People who go to for-profits, they say, are far more likely to be sucked into crushing debt.
Mike DiGiacomo, a U.S. army veteran who says he was pulled into a for-profit college in Massachusetts by glossy marketing brochures and persistent salesmen, has more than $85,000 in student loans. He was told that his animation degree would help him land the video gaming job he coveted, but it turned out the school really didn’t have any connections that could help him land a job. DiGiacomo is now unemployed.
While DiGiacomo isn’t sure the settlement will impact him personally, he thinks for-profit colleges need to graduate more employable students if they’re going to be eligible for federal aid.
“We offer our sincere apologies to the servicemen and servicewomen who were affected by our processing errors and thus did not receive the full benefits they deserve,”Jack Remondi, president and CEO of Navient, which previously operated as Sallie Mae, said in a statement. “Over the past several years we have implemented changes in our procedures and training programs to prevent these mistakes from happening again.”
Photo: Emily DeRuy/Fusion
(L-R) Mike DiGiacomo, Dymond Blackmon, Nakira McCrea and Sarah Sertic (front) appeared at a press conference held by student advocates on Thursday at the U.S. Capitol in Washington, D.C.
The Education Department is accepting comment on its proposed gainful employment rule until late May. After that, the department will settle on the final rule. The last time the department debated the issue, several years ago, a judge struck down a portion of the rule as arbitrary. Litigation is not unlikely again, with for-profits confident from their last victory and fighting more regulation.
Several senators are proposing legislation that would hold for-profits more accountable, but Senator Tom Harkin (D-Iowa) said during a press conference on Thursday that would be “very hard at this time.”
His colleague Dick Durbin (D-Ill.) added that he “ran into a buzz saw in the House” when he promoted legislation aimed at protecting veterans from for-profit colleges.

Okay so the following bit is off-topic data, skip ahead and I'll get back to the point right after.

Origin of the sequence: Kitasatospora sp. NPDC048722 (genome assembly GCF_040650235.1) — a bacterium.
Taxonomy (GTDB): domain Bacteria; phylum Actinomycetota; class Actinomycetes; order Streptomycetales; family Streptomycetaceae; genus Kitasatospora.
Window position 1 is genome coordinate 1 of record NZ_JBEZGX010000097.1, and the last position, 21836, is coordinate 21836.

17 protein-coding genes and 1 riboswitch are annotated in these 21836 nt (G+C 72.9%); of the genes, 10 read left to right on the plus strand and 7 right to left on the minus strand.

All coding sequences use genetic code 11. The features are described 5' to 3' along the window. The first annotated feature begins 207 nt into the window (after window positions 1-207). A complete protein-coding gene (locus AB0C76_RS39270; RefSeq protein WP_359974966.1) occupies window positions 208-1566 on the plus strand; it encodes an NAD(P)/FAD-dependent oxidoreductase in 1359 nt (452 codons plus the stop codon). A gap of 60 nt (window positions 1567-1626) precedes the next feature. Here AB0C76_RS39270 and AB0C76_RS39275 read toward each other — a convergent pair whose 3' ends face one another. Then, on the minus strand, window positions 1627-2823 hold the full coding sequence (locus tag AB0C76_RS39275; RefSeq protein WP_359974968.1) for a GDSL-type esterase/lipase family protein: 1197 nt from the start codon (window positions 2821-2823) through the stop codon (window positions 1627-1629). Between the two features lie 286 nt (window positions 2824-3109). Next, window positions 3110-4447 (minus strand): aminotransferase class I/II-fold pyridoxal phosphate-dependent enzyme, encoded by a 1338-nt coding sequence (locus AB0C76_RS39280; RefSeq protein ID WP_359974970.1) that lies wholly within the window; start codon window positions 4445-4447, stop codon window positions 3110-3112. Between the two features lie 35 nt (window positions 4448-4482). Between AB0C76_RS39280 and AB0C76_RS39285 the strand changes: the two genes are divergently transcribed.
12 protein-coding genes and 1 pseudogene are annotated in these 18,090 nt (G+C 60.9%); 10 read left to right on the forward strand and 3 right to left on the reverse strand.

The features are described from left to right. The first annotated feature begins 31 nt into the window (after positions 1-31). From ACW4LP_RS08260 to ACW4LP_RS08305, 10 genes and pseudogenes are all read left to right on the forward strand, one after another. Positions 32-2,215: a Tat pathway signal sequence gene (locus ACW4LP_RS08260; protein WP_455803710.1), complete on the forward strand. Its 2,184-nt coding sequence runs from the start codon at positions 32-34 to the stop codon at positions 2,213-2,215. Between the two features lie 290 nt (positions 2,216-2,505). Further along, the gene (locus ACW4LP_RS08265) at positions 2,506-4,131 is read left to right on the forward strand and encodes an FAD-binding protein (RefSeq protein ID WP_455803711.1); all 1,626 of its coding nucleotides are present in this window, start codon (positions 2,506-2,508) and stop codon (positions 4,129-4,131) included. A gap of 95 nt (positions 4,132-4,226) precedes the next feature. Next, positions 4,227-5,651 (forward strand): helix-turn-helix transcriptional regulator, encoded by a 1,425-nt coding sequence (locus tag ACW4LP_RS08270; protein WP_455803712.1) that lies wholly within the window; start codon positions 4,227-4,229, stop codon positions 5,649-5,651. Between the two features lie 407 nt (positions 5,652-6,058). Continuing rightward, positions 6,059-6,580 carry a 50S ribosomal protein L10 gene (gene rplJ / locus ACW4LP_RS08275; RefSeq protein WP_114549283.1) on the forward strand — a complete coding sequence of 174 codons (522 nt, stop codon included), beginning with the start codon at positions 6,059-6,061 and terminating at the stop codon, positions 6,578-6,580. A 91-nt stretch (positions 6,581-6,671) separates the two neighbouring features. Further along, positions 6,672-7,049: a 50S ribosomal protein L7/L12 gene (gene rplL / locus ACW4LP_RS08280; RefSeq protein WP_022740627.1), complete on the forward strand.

The lawmakers said action needs to come from the administration. While they commended Education Secretary Arne Duncan for focusing on holding for-profit schools accountable, they also urged him to do more.
Young Invincibles has rolled out a series of campaigns — Twitter chats, meetings with students on college campuses and Thursday’s press conference — to mobilize students to comment on the rule and pressure the department.
Sertic, who attended the conference, struggled to find employment after she left the Art Institute. Potential employers told her she’d wasted her time and said she hadn’t been taught the skills she needed to succeed.
Eventually, after taking a few courses at a local photography clinic, she opened her own studio. Things appeared to be looking up, but a car accident last year left her largely unable to work and wheelchair-bound with serious back injuries. While the government “bent over backwards” to help her defer payments on her federal loans, Sertic said, Sallie Mae “did not make it very easy,” she said.
For-profits aren’t necessarily all bad, she said, but there needs to be a way to figure out which ones are not holding up their end of the bargain.
“They need to be truthful,” she said.
(Photo provided by Senate Democrats.)
Emily DeRuy is a Washington, D.C.-based associate editor, covering education, reproductive rights, and inequality. A San Francisco native, she enjoys Giants baseball and misses Philz terribly.